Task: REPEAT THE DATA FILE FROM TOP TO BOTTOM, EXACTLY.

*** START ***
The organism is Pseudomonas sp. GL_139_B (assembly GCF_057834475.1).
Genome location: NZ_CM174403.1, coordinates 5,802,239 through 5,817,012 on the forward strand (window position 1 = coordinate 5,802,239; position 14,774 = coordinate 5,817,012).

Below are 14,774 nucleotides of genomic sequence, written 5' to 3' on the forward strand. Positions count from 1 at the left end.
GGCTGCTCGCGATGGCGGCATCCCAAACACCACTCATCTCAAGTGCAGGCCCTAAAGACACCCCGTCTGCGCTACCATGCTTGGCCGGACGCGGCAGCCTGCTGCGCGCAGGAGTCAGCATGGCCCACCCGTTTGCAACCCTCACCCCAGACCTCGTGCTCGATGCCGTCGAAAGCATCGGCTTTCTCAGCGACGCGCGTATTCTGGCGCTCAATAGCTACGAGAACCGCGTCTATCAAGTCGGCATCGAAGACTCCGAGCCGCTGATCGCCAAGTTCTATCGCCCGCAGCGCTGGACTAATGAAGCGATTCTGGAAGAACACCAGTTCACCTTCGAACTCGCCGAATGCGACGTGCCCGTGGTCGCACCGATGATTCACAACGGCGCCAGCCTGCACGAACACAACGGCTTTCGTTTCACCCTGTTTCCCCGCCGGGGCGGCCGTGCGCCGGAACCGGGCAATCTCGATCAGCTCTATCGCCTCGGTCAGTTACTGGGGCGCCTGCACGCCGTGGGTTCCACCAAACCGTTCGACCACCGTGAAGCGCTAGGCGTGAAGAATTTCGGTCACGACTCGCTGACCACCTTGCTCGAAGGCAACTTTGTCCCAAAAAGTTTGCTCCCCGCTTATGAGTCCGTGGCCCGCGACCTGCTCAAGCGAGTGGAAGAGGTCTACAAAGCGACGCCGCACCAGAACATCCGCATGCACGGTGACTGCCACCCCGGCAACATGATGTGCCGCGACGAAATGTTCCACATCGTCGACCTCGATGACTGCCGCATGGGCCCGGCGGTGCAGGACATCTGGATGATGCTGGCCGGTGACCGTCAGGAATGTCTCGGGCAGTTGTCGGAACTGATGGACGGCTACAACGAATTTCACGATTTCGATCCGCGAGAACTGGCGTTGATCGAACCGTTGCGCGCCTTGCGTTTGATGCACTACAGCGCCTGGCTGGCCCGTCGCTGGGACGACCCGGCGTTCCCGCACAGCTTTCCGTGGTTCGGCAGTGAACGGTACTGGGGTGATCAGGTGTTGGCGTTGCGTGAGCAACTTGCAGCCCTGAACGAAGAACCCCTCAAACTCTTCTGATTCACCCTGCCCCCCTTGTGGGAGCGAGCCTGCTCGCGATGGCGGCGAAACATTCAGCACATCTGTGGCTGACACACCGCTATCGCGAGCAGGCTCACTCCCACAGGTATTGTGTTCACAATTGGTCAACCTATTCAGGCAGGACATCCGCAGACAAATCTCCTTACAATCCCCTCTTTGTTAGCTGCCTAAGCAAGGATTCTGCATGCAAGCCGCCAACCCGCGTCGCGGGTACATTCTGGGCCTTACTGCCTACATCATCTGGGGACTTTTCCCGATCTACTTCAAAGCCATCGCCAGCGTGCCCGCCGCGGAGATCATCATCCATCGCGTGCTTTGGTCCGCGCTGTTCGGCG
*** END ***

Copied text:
The organism is Pseudomonas sp. GL_139_B (assembly GCF_057834475.1).
Genome location: NZ_CM174403.1, coordinates 5,802,239 through 5,817,012 on the forward strand (window position 1 = coordinate 5,802,239; position 14,774 = coordinate 5,817,012).

Below are 14,774 nucleotides of genomic sequence, written 5' to 3' on the forward strand. Positions count from 1 at the left end.
GGCTGCTCGCGATGGCGGCATCCCAAACACCACTCATCTCAAGTGCAGGCCCTAAAGACACCCCGTCTGCGCTACCATGCTTGGCCGGACGCGGCAGCCTGCTGCGCGCAGGAGTCAGCATGGCCCACCCGTTTGCAACCCTCACCCCAGACCTCGTGCTCGATGCCGTCGAAAGCATCGGCTTTCTCAGCGACGCGCGTATTCTGGCGCTCAATAGCTACGAGAACCGCGTCTATCAAGTCGGCATCGAAGACTCCGAGCCGCTGATCGCCAAGTTCTATCGCCCGCAGCGCTGGACTAATGAAGCGATTCTGGAAGAACACCAGTTCACCTTCGAACTCGCCGAATGCGACGTGCCCGTGGTCGCACCGATGATTCACAACGGCGCCAGCCTGCACGAACACAACGGCTTTCGTTTCACCCTGTTTCCCCGCCGGGGCGGCCGTGCGCCGGAACCGGGCAATCTCGATCAGCTCTATCGCCTCGGTCAGTTACTGGGGCGCCTGCACGCCGTGGGTTCCACCAAACCGTTCGACCACCGTGAAGCGCTAGGCGTGAAGAATTTCGGTCACGACTCGCTGACCACCTTGCTCGAAGGCAACTTTGTCCCAAAAAGTTTGCTCCCCGCTTATGAGTCCGTGGCCCGCGACCTGCTCAAGCGAGTGGAAGAGGTCTACAAAGCGACGCCGCACCAGAACATCCGCATGCACGGTGACTGCCACCCCGGCAACATGATGTGCCGCGACGAAATGTTCCACATCGTCGACCTCGATGACTGCCGCATGGGCCCGGCGGTGCAGGACATCTGGATGATGCTGGCCGGTGACCGTCAGGAATGTCTCGGGCAGTTGTCGGAACTGATGGACGGCTACAACGAATTTCACGATTTCGATCCGCGAGAACTGGCGTTGATCGAACCGTTGCGCGCCTTGCGTTTGATGCACTACAGCGCCTGGCTGGCCCGTCGCTGGGACGACCCGGCGTTCCCGCACAGCTTTCCGTGGTTCGGCAGTGAACGGTACTGGGGTGATCAGGTGTTGGCGTTGCGTGAGCAACTTGCAGCCCTGAACGAAGAACCCCTCAAACTCTTCTGATTCACCCTGCCCCCCTTGTGGGAGCGAGCCTGCTCGCGATGGCGGCGAAACATTCAGCACATCTGTGGCTGACACACCGCTATCGCGAGCAGGCTCACTCCCACAGGTATTGTGTTCACAATTGGTCAACCTATTCAGGCAGGACATCCGCAGACAAATCTCCTTACAATCCCCTCTTTGTTAGCTGCCTAAGCAAGGATTCTGCATGCAAGCCGCCAACCCGCGTCGCGGGTACATTCTGGGCCTTACTGCCTACATCATCTGGGGACTTTTCCCGATCTACTTCAAAGCCATCGCCAGCGTGCCCGCCGCGGAGATCATCATCCATCGCGTGCTTTGGTCCGCGCTGTTCGGCG